A recent study discussed in the article “Eating more ultra-processed foods tied to cognitive decline, stroke, according to study” suggests that individuals who consume more ultra-processed foods, such as soft drinks, crisps, and cookies, may have a higher risk of memory and thinking problems and stroke than those who consume fewer processed foods. What’s more, the study only shows an association, not a causation.

Ultra-processed foods are typically high in added sugar, fat, and salt, but low in protein and firer. Examples include soft drinks, salty and sugary snacks, ice cream, burgers, canned baked beans, ketchup, mayonnaise, packaged breads, and flavoured cereals. In contrast, unprocessed or minimally processed foods include simple cuts of meats like beef, pork, and chicken, as well as vegetables and fruits.

Dr. W. Taylor Kimberly, MD, PhD, of Massachusetts General Hospital in Boston, stated, "While a healthy diet is important in maintaining brain health among older adults, the most important dietary choices for your brain remain unclear. We found that increased consumption of ultra-processed foods was associated with a higher risk of both stroke and cognitive impairment, and the association between ultra-processed foods and stroke was greater among Black participants."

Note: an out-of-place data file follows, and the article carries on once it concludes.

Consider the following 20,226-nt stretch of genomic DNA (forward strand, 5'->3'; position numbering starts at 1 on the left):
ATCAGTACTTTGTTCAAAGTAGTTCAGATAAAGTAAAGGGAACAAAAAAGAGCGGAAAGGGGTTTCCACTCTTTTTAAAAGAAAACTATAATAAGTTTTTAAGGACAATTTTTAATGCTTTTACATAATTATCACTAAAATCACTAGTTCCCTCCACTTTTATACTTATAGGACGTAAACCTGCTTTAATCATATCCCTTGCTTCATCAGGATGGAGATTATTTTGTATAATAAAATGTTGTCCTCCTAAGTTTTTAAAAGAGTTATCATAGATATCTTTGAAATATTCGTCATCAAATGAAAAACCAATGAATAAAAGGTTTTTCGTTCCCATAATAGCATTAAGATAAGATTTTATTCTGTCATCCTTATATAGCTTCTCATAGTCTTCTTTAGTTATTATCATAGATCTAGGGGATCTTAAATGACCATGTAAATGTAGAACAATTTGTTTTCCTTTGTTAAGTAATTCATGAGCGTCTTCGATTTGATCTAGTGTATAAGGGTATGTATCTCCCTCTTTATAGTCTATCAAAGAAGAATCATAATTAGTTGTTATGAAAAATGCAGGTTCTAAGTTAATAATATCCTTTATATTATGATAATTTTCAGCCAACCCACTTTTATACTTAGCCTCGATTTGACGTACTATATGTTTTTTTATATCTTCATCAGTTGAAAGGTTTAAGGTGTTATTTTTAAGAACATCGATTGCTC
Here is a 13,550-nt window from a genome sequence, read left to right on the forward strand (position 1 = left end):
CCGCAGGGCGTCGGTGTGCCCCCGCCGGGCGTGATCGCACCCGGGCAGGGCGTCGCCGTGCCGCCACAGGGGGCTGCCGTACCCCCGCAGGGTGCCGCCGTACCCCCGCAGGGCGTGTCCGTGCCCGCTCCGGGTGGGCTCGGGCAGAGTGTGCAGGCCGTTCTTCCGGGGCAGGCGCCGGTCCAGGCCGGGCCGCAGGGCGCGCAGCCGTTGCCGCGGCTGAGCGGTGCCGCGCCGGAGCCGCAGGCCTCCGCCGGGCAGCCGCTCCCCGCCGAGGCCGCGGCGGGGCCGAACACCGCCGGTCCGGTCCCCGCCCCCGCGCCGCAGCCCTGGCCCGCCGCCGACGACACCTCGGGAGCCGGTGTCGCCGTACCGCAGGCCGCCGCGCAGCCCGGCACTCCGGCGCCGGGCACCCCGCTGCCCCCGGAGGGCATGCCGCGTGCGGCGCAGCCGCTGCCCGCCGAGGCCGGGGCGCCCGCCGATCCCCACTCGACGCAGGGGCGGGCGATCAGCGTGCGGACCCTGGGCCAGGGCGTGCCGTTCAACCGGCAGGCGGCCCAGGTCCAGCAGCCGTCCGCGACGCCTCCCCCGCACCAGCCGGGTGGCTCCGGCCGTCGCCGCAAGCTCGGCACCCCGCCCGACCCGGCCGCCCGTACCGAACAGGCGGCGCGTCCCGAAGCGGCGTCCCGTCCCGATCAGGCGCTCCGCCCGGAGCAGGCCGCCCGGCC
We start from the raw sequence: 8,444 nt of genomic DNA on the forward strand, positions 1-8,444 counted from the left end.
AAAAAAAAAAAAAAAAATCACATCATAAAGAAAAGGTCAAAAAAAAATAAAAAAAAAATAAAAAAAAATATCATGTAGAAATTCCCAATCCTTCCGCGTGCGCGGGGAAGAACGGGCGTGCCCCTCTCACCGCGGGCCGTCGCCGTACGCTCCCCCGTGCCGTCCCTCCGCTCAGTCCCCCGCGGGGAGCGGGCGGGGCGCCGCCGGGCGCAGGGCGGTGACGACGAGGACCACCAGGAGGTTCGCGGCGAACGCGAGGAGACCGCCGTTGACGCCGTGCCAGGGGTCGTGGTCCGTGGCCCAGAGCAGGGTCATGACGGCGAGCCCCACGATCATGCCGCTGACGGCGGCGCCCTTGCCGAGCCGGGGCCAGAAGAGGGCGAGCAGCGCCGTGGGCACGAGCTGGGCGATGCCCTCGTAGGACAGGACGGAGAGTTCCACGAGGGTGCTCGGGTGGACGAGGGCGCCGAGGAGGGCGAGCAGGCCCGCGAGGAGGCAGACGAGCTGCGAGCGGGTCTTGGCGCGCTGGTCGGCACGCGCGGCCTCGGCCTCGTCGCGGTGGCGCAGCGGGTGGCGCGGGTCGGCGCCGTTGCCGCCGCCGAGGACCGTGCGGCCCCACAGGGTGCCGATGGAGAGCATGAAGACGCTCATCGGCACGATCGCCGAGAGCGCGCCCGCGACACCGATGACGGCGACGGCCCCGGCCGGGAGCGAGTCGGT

The study followed 30,239 individuals aged 45 or older who identified as Black or white, over an average of eleven years. Participants filled out questionnaires detailing their diet, and researchers calculated the proportion of ultra-processed foods consumed daily. Participants were divided into four groups based on their intake of processed foods.

Of the participants, 14,175 were assessed for cognitive decline, and 20,243 for stroke, with no prior history of these conditions. By the end of the study, 768 people had developed cognitive impairment, and 1,108 had experienced a stroke.

For those with cognitive issues, those affected consumed 25.8% of their diet in ultra-processed foods, compared to 24.6% for those without cognitive problems. A 10% increase in ultra-processed food consumption was linked to a 16% higher risk of cognitive impairment, while consuming more unprocessed or minimally processed foods was associated with a 12% lower risk.

In the stroke group, those who had a stroke consumed 25.4% of their diet in ultra-processed foods, compared to 25.1% for those who did not. Higher intake of ultra-processed foods was associated with an 8% increased risk of stroke, while more unprocessed food intake was linked to a 9% reduced risk. The risk was particularly higher among Black participants, with a 15% increase in stroke risk.

Dr. Kimberly concluded, "Our findings show that the degree of food processing plays an important role in overall brain health. More research is needed to confirm these results and to better understand which food or processing components contribute most to these effects."

The study's limitation is that it only included participants who identified as Black or white, so results may not be applicable to other populations and further research is needed.

Vitamin D deficiency linked to diabetes risk